Community & Content Guide: Webinars 101
I’ve had a lot of practice doing webinars over the past four years. A few months into my job, I did my first one ever to about 200 live participants. (Which is an intimidating amount for a n00b.) I stumbled over my words, did not feel comfortable with the technology, and had no idea how to communicate or engage people while staring in front of my computer.
In other words, this was me:
I hear from friends and colleagues in the community space about exploring webinars as a way to engage existing and attract new community members and customers. No bones about it, webinars are a great and often affordable way to do this… when done well.
There can be many bumps in the webinar road, with lots of opportunities to learn, grow, and improve along the way (yay!). I’m starting to compile my thoughts and experiences with webinars, with this post as my first attempt at sharing that knowledge in a somewhat cohesive format.
Over time, I’ll share additional strategies to help you provide an awesome webinar experience.
In the meantime, read on to get a high-level overview on choosing a platform, selecting the right date/time, tracking attendance, and showing your personality during your webinars.
Choosing a Webinar Platform
There are lots of options out there, and which is best for your company will vary depending on the goals of your community growth, the type of community you manage, and the level of engagement you want to produce, among other factors.
As of late, I have been using Google Hangouts On Air for our webinars. It is not as refined of a webinar platform as others, but it works for our needs, and we were able to find a work-around in terms of collecting registrations (more on that in another post). Hangouts offers in-app widgets, too, such as a Q&A to address concerns, a “Showcase” tool to display product information or resources (essentially built-in CTAs), and a nice lower third option within the Hangout Toolbox.
Looking for more bells and whistles with your webinar platform? Other popular platforms I’ve used as both a participant and a host include:
- Cisco WebEx
- Adobe Connect
- Blackboard Collaborate (yep, that Blackboard)
- This article from DoInbound has a few other suggestions, too.
Timing Your Webinar
My company works with educators all over the world, and therefore across multiple time zones. For a long time, we conducted webinars between 1 and 4 PM—seemingly smack dab in the middle of a school day for many in the U.S., which we thought would prompt low turnout to the live session. We would track webinar attendance data meticulously, and never saw a significant difference in live attendance rate when we shifted scheduled times around by a few hours.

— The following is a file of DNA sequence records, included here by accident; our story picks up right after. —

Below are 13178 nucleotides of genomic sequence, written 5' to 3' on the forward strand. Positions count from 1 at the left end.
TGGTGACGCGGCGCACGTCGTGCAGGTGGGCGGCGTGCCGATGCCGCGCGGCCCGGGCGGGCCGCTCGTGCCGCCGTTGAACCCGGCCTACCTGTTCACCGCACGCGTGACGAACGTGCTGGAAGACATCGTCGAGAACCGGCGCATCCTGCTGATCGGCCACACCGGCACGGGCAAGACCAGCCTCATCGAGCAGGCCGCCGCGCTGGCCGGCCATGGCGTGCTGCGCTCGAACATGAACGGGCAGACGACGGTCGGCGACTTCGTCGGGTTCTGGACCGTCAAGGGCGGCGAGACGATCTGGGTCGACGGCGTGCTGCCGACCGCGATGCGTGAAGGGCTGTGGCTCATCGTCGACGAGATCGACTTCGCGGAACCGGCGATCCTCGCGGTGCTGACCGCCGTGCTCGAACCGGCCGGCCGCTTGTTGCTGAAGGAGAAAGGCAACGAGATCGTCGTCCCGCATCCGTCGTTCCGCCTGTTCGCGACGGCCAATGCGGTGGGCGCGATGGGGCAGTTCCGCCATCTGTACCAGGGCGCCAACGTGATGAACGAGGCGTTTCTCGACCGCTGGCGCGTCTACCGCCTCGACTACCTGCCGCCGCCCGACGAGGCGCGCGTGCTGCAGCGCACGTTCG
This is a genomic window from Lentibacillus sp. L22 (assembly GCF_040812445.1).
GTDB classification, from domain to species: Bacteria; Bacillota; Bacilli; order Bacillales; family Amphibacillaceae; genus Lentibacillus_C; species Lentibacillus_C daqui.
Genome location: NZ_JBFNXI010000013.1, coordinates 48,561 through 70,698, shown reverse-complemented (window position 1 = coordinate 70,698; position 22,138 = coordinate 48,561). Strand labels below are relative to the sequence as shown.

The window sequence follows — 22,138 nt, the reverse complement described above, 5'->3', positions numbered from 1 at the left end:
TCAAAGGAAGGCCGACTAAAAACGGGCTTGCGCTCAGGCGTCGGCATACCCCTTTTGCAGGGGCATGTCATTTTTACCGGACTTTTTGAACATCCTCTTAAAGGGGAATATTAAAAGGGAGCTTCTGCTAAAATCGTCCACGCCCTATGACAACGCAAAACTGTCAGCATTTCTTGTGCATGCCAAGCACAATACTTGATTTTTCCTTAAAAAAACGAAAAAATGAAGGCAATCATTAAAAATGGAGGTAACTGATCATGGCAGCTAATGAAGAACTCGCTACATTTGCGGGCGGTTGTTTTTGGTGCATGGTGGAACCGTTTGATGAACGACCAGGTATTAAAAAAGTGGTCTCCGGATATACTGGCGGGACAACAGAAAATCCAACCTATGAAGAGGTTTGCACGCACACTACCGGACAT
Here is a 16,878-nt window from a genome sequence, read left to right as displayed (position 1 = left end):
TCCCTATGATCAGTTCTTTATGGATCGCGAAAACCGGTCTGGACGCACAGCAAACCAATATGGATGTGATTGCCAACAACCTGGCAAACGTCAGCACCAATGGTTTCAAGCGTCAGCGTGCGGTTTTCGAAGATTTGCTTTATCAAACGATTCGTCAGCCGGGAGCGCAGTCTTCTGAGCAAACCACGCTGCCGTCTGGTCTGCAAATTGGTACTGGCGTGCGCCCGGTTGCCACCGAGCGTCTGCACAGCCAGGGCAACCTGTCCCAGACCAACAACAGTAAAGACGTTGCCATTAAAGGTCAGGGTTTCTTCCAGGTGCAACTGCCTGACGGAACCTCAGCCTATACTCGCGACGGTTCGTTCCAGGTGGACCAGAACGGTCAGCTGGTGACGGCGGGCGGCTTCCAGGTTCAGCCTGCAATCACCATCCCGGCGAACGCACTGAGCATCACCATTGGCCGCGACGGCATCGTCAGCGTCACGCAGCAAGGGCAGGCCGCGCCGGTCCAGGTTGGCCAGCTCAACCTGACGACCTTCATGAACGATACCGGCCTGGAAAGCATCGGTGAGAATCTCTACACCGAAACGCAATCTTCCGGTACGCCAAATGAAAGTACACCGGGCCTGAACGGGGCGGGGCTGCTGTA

That said, given their hectic schedules and responsibilities after school, a few folks in our community asked us to push the webinars back to 5 PM. Always iterating and open to feedback, we soon learned that this urging for a 5 PM session was a vocal minority, as we saw a steep drop-off (20%+) when we delayed our webinars to later in the day.
Lesson learned? Iterate, evaluate and test different days/times, but don’t get too crazy, especially if you provide the option for registrants to watch the webinar later or on-demand later on (which you should).
Who Dat? Analyzing & Engaging Attendees
Figuring out who is attending your webinars is critical, as it details whom you’re engaging, and to what degree. As someone who has registered for countless webinars, but ends up not attending the live session, and eventually forgets about the recording in her inbox… I know that just because a company entices me to register, it doesn’t mean my interaction will go much beyond that.
Tracking registrations, number of new contacts, live attendees, and open rates can all help you figure out whether you’re hitting the nail on the head with your topics and scheduled times. Providing additional suggestions for quality content marketing in a follow-up email can further engage folks who may realize they don’t have the time to sit through a whole webinar recording, but would like to click through the corresponding slides, or sign up for an email course on a similar topic.
We’ve dabbled with showing personalities within the company over the years—putting a small photo in an email signature or doing webinar trailers explaining what they can expect—and we’ve seen success and increased recognition from that. From a community perspective, it helps when people know who is the mysterious voice behind the webinar platform, especially if your face isn’t shown at any point during the webinar.
Webinar trailers have also proven successful, and when done efficiently, take little time and can have a big impact. I can’t believe I’m sharing this, but here’s one we did as a pre-conference webinar a couple of months ago (try not to be as awkward and squirrely):
Either way, when it comes to hosting your webinar, let your personality shine. It feels super awkward and uncomfortable talking to a computer, and it’s not much different as a participant. Having enthusiasm and emotion in your voice will keep participants in engaged, even if your lovely face isn’t visible.
Have Fun and Know You’ll Screw Up
Webinars take practice, and having done around 100+ over the past few years, I can tell you with confidence that there will be mistakes. There will be technical errors, audio may cut out, some participants may be far too chatty (or troll), and sometimes your presentation slides will look different in full screen mode compared to the hundreds of times you ran through it before. Even the smoothest webinars are imperfect.
And that’s OK! Roll with the punches. Use each one as a learning opportunity to refine and improve. You’re allowed to gripe (Lord knows I did when we worked with a particularly buggy platform for many months), but learn from it and do things differently the next time.